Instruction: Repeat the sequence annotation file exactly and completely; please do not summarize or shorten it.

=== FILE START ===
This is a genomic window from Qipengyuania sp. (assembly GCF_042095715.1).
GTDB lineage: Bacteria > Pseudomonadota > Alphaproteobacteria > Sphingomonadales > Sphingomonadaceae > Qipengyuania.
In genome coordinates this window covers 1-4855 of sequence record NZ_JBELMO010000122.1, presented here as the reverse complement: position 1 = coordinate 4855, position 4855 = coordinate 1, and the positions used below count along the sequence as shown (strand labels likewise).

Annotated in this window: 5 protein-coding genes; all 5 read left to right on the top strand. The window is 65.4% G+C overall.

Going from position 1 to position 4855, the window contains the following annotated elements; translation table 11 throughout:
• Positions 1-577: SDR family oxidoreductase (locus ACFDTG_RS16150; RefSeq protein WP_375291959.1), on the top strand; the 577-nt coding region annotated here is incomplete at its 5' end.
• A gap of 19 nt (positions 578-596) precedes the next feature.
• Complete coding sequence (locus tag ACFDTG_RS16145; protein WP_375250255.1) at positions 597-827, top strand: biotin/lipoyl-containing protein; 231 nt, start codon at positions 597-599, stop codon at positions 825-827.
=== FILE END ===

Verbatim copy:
This is a genomic window from Qipengyuania sp. (assembly GCF_042095715.1).
GTDB lineage: Bacteria > Pseudomonadota > Alphaproteobacteria > Sphingomonadales > Sphingomonadaceae > Qipengyuania.
In genome coordinates this window covers 1-4855 of sequence record NZ_JBELMO010000122.1, presented here as the reverse complement: position 1 = coordinate 4855, position 4855 = coordinate 1, and the positions used below count along the sequence as shown (strand labels likewise).

Annotated in this window: 5 protein-coding genes; all 5 read left to right on the top strand. The window is 65.4% G+C overall.

Going from position 1 to position 4855, the window contains the following annotated elements; translation table 11 throughout:
• Positions 1-577: SDR family oxidoreductase (locus ACFDTG_RS16150; RefSeq protein WP_375291959.1), on the top strand; the 577-nt coding region annotated here is incomplete at its 5' end.
• A gap of 19 nt (positions 578-596) precedes the next feature.
• Complete coding sequence (locus tag ACFDTG_RS16145; protein WP_375250255.1) at positions 597-827, top strand: biotin/lipoyl-containing protein; 231 nt, start codon at positions 597-599, stop codon at positions 825-827.